Lawmakers in Alaska have introduced a marriage constitutional amendment aimed at overriding an October court decision that gives spousal benefits to same-sex couples who are public employees.
House Majority Leader John Coghill introduced a resolution Friday to restrict the “rights, benefits, obligations, qualities or effects of marriage” to married couples.
An identical bill will be introduced this morning by the Senate Judiciary Committee, said an aide to committee chairman Sen. Ralph Seekins. The Senate measure is scheduled for a hearing this week.
To become law this year, the amendment has to pass both Alaskan legislative chambers with two-thirds majority votes and be approved by voters in November.
Republicans lead both chambers, but only by a small majority in the Senate.
The amendment is intended to trump a unanimous Oct. 28 decision by the Alaska Supreme Court that said public employees in same-sex domestic partnerships are entitled to health and other spousal benefits. In its ruling, the court noted that the 1998 marriage amendment “does not address the topic of employment benefits at all.”
The court stayed its decision to allow the state and city of Anchorage time to adjust their programs.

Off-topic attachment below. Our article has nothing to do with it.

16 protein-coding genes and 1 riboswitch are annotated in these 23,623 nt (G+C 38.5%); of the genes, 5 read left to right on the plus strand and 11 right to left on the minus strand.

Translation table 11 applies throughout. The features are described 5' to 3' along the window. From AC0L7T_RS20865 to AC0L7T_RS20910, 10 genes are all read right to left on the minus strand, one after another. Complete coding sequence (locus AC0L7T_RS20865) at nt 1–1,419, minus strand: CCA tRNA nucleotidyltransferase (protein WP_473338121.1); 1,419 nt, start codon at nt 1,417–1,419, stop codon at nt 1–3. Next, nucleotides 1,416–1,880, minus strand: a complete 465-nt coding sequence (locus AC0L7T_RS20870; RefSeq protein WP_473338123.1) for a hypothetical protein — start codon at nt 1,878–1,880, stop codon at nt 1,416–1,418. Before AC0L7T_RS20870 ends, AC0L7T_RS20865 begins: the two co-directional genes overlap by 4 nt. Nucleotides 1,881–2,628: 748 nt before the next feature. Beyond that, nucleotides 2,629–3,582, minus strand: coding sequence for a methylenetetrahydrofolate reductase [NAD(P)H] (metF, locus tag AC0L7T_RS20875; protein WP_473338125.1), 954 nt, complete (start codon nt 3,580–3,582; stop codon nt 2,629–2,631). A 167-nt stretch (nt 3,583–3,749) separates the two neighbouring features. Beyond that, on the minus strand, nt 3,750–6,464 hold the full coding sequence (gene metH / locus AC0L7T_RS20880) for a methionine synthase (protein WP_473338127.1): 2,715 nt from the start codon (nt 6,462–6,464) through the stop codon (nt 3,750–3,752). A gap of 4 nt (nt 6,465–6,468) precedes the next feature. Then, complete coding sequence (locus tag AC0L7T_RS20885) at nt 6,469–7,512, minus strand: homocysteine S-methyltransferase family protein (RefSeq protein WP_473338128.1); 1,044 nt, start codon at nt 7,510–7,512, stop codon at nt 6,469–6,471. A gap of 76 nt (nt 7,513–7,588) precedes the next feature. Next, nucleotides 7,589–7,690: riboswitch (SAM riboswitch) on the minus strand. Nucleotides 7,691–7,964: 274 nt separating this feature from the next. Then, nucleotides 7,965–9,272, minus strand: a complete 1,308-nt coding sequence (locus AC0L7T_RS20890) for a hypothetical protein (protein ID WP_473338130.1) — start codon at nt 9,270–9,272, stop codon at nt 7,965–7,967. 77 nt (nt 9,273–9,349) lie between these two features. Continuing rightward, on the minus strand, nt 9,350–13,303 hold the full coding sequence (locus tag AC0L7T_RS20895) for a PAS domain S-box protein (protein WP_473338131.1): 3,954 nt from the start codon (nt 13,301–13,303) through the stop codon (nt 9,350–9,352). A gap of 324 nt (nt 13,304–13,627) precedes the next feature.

After the ruling, officials in Anchorage said they would comply with the ruling, but state officials were incensed. Alaska Gov. Frank Murkowski called the ruling “shameful.”
Yesterday, Mr. Coghill said the court’s ruling was “off-base.”
In 1998, Alaskan voters passed a constitutional amendment defining marriage as the union of one man and one woman, he said. In addition, state law already says same-sex relationships aren’t entitled to the benefits of marriage.
The proposed amendment would clarify in the constitution that the benefits of marriage are reserved for married couples, he said.
It’s just “arrogance” of the high court to overturn the will of the people, said state Sen. Fred Dyson, a Republican supporter of the amendment.
Homosexual rights advocates promised strong resistance to the new amendment.
State workers should have the right to health insurance for their families, regardless of whether they’re married or have a same-sex partner, said Carrie Evans, state legislative director for the Human Rights Campaign.
Granting spousal benefits for same-sex domestic partners “is standard operating procedure for a lot of state governments,” she said, noting that the Montana Supreme Court granted such benefits to state university employees in 2004, even though voters passed a marriage amendment outlawing same-sex “marriage.”
The lawsuit was filed against the state and the city of Anchorage by the Alaska Civil Liberties Union on behalf of nine homosexual couples.